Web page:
Doug Michels, president and chief executive of Santa Cruz Operation, has dismissed rumours that the Unix market is in terminal decline and claimed there is evidence of growth in the sector.
At the SCO Forum user group meeting in Santa Cruz last week, Michels said analyst firm IDC expected the Unix-on-Intel sector to be the fastest growing area of the market, with growth rates of 10 per cent this year.
IDC also raised SCO's profit projection by $10bn to $37bn by 2003.
Michels added: "The Intel sector is starting to accelerate and Merced is a signal for the Unix-on-Intel market to blast off. Other developments in the Intel architecture, such as eight-way Pentium machines and clustering technology, will provide the potential disruption to proprietary Risc and mainframe systems."
This action would create more competition in the market, he claimed, and push SCO further into the enterprise: "In the past, we only got so far and then people moved to proprietary systems, but now we'll continue to go up."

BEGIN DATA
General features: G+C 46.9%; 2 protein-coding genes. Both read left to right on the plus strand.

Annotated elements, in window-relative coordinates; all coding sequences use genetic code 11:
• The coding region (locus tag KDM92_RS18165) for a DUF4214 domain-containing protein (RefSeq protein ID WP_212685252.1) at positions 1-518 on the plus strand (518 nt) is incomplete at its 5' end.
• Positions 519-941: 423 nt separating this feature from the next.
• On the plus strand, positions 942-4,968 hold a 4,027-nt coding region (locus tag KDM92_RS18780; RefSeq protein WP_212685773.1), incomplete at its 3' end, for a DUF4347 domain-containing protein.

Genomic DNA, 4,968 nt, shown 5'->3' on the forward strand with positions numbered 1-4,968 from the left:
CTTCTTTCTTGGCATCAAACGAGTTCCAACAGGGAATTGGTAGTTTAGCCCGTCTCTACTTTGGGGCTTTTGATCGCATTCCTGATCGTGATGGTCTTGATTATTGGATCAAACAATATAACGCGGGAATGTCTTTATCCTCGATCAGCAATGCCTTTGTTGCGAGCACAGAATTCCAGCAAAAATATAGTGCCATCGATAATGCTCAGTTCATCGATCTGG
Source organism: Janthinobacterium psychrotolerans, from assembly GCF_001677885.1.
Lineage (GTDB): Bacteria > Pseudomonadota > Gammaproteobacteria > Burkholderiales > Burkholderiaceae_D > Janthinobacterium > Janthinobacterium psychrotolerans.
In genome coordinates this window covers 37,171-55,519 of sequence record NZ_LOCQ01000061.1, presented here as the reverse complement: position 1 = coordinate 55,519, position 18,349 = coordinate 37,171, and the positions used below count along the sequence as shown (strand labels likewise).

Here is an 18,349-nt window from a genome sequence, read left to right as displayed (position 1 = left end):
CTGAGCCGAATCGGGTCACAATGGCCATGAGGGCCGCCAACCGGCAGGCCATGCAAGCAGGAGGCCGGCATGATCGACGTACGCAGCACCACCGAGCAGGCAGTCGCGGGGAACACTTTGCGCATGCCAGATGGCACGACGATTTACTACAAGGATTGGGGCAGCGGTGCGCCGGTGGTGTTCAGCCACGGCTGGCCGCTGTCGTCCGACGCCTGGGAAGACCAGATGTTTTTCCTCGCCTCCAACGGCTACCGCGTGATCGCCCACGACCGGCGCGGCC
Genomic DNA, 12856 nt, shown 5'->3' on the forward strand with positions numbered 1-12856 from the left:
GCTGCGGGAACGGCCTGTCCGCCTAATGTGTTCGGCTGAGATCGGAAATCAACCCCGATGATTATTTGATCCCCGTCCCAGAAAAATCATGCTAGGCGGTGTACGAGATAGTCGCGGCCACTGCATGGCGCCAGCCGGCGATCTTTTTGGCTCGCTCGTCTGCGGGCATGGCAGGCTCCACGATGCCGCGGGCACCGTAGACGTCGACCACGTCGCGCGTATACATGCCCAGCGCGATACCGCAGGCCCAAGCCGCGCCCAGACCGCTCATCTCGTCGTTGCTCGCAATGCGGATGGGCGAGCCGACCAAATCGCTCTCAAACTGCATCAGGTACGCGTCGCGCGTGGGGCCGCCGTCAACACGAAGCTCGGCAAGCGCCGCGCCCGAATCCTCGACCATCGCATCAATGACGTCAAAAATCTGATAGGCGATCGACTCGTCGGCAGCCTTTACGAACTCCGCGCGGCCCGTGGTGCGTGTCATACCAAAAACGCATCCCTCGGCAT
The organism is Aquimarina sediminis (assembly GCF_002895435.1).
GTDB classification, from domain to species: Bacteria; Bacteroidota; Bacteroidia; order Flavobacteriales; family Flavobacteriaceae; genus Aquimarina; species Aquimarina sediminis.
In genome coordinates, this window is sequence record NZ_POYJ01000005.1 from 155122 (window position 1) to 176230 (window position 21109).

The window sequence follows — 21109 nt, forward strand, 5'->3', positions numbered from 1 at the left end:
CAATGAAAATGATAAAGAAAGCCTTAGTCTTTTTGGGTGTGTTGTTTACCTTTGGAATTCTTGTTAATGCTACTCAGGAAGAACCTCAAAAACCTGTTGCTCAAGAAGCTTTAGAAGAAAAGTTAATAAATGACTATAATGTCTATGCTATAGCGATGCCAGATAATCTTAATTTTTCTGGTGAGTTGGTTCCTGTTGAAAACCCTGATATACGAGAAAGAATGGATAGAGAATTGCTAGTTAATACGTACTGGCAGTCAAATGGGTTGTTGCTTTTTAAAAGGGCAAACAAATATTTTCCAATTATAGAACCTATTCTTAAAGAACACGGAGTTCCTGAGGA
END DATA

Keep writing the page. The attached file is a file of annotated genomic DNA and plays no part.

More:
Michels also claimed that Unix is doing so well because users are disappointed with Windows NT and its ability to be an enterprise server, as well as the widespread adoption of the network computing model.
Despite recent complaints from some Unix resellers that Unix' open source rival, Linux, was taking food from resellers' mouths, the freeware OS was cited as making Unix more visible in the market. The Year 2000 problem was also given as a factor in Unix growth.
Michels said: "A lot of people were in the wait-and-see mode, but now they have got to decide whether to change their systems or reinvest to make their old ones millennium-compliant. Many have recommitted to Unix."
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